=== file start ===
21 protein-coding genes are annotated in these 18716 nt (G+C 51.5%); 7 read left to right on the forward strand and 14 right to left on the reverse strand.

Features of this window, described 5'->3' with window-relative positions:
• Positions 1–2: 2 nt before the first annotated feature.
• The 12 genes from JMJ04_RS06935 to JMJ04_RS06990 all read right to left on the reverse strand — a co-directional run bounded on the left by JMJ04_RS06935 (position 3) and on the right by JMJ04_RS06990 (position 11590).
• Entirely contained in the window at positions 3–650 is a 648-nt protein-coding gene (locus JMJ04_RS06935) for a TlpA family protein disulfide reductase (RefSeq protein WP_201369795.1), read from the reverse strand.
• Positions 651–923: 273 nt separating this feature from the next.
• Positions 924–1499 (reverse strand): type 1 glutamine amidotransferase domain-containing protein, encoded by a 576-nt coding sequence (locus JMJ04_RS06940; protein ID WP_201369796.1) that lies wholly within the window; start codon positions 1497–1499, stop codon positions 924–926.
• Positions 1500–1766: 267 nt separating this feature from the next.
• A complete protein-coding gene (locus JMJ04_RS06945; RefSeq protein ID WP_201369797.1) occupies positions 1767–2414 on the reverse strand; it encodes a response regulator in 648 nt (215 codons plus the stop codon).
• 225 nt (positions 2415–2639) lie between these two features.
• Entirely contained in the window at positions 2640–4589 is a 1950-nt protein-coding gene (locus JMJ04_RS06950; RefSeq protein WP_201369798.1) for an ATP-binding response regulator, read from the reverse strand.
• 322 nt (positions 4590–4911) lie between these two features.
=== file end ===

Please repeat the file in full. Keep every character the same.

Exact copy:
21 protein-coding genes are annotated in these 18716 nt (G+C 51.5%); 7 read left to right on the forward strand and 14 right to left on the reverse strand.

Features of this window, described 5'->3' with window-relative positions:
• Positions 1–2: 2 nt before the first annotated feature.
• The 12 genes from JMJ04_RS06935 to JMJ04_RS06990 all read right to left on the reverse strand — a co-directional run bounded on the left by JMJ04_RS06935 (position 3) and on the right by JMJ04_RS06990 (position 11590).
• Entirely contained in the window at positions 3–650 is a 648-nt protein-coding gene (locus JMJ04_RS06935) for a TlpA family protein disulfide reductase (RefSeq protein WP_201369795.1), read from the reverse strand.
• Positions 651–923: 273 nt separating this feature from the next.
• Positions 924–1499 (reverse strand): type 1 glutamine amidotransferase domain-containing protein, encoded by a 576-nt coding sequence (locus JMJ04_RS06940; protein ID WP_201369796.1) that lies wholly within the window; start codon positions 1497–1499, stop codon positions 924–926.
• Positions 1500–1766: 267 nt separating this feature from the next.
• A complete protein-coding gene (locus JMJ04_RS06945; RefSeq protein ID WP_201369797.1) occupies positions 1767–2414 on the reverse strand; it encodes a response regulator in 648 nt (215 codons plus the stop codon).
• 225 nt (positions 2415–2639) lie between these two features.
• Entirely contained in the window at positions 2640–4589 is a 1950-nt protein-coding gene (locus JMJ04_RS06950; RefSeq protein WP_201369798.1) for an ATP-binding response regulator, read from the reverse strand.
• 322 nt (positions 4590–4911) lie between these two features.